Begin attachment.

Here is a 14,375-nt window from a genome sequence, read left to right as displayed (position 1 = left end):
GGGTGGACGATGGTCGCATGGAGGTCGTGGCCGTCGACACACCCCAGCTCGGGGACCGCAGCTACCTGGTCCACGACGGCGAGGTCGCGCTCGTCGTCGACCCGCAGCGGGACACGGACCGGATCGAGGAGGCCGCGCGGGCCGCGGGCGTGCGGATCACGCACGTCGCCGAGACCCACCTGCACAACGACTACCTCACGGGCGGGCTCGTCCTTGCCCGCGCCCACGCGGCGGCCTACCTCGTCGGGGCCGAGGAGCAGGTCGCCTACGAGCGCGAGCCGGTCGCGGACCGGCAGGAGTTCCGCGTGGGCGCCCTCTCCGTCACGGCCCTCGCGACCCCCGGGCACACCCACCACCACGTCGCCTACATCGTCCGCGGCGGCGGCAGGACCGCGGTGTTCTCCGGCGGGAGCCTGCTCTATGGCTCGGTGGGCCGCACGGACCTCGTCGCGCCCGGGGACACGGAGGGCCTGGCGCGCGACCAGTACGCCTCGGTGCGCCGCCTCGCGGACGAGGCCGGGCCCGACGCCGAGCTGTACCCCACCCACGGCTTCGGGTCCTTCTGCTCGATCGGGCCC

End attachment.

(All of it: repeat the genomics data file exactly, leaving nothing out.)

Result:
Here is a 14,375-nt window from a genome sequence, read left to right as displayed (position 1 = left end):
GGGTGGACGATGGTCGCATGGAGGTCGTGGCCGTCGACACACCCCAGCTCGGGGACCGCAGCTACCTGGTCCACGACGGCGAGGTCGCGCTCGTCGTCGACCCGCAGCGGGACACGGACCGGATCGAGGAGGCCGCGCGGGCCGCGGGCGTGCGGATCACGCACGTCGCCGAGACCCACCTGCACAACGACTACCTCACGGGCGGGCTCGTCCTTGCCCGCGCCCACGCGGCGGCCTACCTCGTCGGGGCCGAGGAGCAGGTCGCCTACGAGCGCGAGCCGGTCGCGGACCGGCAGGAGTTCCGCGTGGGCGCCCTCTCCGTCACGGCCCTCGCGACCCCCGGGCACACCCACCACCACGTCGCCTACATCGTCCGCGGCGGCGGCAGGACCGCGGTGTTCTCCGGCGGGAGCCTGCTCTATGGCTCGGTGGGCCGCACGGACCTCGTCGCGCCCGGGGACACGGAGGGCCTGGCGCGCGACCAGTACGCCTCGGTGCGCCGCCTCGCGGACGAGGCCGGGCCCGACGCCGAGCTGTACCCCACCCACGGCTTCGGGTCCTTCTGCTCGATCGGGCCC